Stuff gets finished. It reaches a state at which the core of the game is done. That's launch. If you're going to ask for $20 for your game, you have reached a state wherein your game should be worthy of $20; part of the anger at Landmark, I think, comes from the simple fact that fans were sold a game that was meant to do certain things only to be later told that it would not do any of those things. Online games change! It's their nature! But being told "you're being sold an early version of a game that will eventually do X" and then having that altered to "it will never do X" feels very different than being sold an ostensibly launch-ready game with a stated plan of "this will eventually be able to do X, it can't right now" only to have those plans evaporate.

The problems this game has have nothing to do with its test state.

And especially in the era of digital distribution and more fluid releases, launch is important. I can download and play a lot of games that are in testing right now. There's not as many clear lines separating the test phases of a free-to-play game from its actual launch; it's why we at MOP ultimately just decided that if your game is taking money from a cash shop, it's launched for Betawatch purposes. Even then there are a lot of unclear areas and corner cases because the launch state and test state blur pretty close together when there's no actual box being prepared for shelves.

Shying away from saying "this is launch" feels like a compromise of the worst sort, trying to stretch the time-honored defense of "it's just beta" miles beyond its breaking point. It creates a nigh-on mythical state of "launch" wherein all problems will be completely solved, wholly disregarding the fact that online games by their very nature will forever be evolving. It also allows studios to hype up each new milestone as another step toward launch, like some unwieldy Zeno's hype train.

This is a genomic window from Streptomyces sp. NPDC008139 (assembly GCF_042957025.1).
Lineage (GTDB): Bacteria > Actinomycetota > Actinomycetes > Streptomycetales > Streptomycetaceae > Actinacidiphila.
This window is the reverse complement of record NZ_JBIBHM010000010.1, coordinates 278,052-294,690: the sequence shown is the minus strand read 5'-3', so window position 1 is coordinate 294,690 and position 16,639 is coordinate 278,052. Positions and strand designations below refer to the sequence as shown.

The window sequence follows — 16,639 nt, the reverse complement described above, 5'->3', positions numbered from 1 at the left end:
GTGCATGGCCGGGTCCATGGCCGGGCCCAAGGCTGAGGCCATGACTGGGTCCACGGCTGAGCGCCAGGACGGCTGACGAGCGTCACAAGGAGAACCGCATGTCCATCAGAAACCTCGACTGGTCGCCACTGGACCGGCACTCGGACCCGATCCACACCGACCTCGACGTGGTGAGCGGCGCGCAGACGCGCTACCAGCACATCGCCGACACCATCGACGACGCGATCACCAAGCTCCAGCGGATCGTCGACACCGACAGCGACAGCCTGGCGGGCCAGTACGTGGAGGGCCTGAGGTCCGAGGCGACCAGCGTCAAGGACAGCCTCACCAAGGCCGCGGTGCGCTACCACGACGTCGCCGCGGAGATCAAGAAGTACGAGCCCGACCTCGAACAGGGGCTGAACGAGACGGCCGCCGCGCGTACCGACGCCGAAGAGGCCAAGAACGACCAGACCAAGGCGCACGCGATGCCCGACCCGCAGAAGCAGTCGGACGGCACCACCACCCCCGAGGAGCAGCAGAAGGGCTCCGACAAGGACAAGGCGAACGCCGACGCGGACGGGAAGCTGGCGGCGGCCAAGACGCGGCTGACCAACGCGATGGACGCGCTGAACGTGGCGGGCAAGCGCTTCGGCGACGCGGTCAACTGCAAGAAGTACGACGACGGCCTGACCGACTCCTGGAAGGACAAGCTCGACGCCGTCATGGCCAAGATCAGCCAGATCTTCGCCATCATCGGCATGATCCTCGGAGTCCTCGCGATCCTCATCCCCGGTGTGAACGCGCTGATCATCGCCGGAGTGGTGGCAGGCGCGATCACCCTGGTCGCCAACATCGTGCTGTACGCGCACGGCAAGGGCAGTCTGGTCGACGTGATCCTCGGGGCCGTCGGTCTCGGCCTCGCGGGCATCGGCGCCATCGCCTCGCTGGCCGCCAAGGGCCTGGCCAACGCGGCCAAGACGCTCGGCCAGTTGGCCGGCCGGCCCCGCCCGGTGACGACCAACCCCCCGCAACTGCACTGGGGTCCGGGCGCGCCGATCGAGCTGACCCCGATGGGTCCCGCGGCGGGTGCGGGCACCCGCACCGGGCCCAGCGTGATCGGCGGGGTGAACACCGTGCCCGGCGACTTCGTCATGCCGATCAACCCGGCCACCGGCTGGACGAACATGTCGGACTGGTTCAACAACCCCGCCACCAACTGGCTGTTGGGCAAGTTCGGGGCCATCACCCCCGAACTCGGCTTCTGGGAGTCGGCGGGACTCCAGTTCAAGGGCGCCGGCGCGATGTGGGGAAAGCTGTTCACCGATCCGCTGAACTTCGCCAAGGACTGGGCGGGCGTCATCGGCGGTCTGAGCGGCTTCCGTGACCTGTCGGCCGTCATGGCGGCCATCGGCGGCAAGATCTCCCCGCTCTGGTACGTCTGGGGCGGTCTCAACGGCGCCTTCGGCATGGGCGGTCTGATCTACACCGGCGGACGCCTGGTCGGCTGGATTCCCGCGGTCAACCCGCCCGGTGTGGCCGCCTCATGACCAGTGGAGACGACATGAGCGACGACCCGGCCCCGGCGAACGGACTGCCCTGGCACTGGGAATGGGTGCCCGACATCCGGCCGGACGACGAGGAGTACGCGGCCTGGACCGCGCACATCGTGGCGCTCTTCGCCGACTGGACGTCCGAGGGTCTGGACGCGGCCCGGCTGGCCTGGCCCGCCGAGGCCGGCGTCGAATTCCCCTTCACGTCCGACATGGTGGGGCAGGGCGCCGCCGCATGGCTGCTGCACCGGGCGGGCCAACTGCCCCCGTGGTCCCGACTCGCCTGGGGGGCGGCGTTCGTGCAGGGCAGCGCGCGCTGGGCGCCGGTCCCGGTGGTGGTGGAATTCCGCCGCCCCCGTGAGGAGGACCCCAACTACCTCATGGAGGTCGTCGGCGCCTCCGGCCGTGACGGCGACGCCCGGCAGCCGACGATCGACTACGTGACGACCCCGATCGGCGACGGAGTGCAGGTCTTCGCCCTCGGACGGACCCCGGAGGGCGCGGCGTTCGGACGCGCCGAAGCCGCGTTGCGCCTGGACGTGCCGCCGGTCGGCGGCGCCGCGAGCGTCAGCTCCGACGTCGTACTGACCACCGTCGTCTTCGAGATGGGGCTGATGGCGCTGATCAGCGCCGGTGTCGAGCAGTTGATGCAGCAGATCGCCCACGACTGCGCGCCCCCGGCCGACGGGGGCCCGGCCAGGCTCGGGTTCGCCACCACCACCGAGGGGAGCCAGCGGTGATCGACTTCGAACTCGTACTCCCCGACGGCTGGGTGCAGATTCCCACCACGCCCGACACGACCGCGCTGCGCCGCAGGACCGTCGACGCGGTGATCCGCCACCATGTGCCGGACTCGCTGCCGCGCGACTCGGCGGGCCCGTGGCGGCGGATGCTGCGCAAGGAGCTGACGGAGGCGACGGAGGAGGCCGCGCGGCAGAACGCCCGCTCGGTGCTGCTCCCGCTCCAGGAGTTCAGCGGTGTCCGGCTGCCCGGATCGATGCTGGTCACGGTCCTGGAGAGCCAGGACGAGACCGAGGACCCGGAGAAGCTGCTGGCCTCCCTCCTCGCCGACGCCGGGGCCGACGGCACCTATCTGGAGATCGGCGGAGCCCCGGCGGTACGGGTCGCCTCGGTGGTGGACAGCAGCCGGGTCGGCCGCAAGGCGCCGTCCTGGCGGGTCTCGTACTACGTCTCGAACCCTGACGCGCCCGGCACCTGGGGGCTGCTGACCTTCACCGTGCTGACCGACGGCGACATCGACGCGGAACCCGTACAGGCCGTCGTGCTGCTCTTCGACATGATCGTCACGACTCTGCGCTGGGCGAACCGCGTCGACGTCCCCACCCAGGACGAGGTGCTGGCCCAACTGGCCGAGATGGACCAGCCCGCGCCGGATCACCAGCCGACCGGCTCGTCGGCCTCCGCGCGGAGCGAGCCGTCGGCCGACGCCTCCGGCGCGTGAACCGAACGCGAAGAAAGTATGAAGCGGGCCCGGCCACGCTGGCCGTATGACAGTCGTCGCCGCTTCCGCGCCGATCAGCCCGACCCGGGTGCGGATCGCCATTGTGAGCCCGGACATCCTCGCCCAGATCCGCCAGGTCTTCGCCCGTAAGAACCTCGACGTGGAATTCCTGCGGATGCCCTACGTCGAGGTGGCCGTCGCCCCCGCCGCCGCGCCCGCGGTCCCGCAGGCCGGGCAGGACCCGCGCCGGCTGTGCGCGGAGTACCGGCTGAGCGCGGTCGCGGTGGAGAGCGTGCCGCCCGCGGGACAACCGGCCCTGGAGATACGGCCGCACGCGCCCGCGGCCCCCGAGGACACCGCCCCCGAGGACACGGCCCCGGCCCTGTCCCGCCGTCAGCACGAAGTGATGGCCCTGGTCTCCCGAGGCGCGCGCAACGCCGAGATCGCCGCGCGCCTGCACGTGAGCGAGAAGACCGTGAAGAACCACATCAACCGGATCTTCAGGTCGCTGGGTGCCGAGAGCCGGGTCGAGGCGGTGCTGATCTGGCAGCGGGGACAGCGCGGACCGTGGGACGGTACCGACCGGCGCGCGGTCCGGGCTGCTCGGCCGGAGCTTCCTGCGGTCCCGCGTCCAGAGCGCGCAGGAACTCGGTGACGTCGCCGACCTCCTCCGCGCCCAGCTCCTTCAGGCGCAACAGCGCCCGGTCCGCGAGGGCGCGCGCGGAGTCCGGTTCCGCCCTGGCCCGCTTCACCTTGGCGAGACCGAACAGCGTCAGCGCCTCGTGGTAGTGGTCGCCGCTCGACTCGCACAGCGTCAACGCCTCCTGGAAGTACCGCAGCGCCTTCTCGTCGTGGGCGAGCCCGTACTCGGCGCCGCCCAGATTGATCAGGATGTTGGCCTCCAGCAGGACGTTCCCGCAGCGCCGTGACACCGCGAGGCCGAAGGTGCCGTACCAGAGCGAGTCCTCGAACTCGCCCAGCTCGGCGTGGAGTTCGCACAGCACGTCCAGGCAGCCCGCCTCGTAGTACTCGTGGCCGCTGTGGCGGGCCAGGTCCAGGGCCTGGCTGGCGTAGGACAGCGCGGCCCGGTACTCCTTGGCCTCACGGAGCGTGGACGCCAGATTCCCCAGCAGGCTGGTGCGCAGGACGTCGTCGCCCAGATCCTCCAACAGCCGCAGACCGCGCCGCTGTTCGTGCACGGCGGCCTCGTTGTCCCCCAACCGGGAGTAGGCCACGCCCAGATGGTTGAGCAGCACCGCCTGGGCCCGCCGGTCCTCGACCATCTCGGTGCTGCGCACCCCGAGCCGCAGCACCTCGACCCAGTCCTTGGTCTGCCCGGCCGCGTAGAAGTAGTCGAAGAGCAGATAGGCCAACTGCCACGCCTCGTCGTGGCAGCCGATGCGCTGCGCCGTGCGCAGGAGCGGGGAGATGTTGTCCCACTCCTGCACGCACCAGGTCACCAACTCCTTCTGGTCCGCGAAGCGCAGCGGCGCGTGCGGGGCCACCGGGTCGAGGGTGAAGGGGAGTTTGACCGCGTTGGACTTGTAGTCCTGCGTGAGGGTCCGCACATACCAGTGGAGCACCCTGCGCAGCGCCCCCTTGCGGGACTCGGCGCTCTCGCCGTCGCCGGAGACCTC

And there are studios that handle this with some decency. I'm not a fan of how Jagex handled Transformers Universe, but when it became clear that the game was never going to launch, the people who had pre-ordered the launch title were refunded. The game people had pre-ordered was not coming out, and test access was a perk, not the point of money. Kickstarter games already occupy a grey area for this, although I'd argue that Kickstarter-based concerns stop being a going thing once the game is in testing and asking for money from other people. As much as I and others mocked Neverwinter for its whole soft launch bit, at least it did accept that the "soft launch" was a launch in its own right.

But a launch shouldn't be something with asterisks, and it's past time to just accept launch dates. Acknowledge that yes, if you're willing to take money for the game, it's in a launch state. Judge the games you're playing as if they're in their launch state when they ask you to pay in. Demand firm launch dates rather than allowing a permanent languishing in beta.

If there are no more wipes incoming and you're paying money to play the game? It's a launched game. Calling it anything else is window dressing.

Everyone has opinions, and The Soapbox is how we indulge ours. Join the Massively OP writers as we take turns atop our very own soapbox to deliver unfettered editorials a bit outside our normal purviews (and not necessarily shared across the staff). Think we're spot on -- or out of our minds? Let us know in the comments!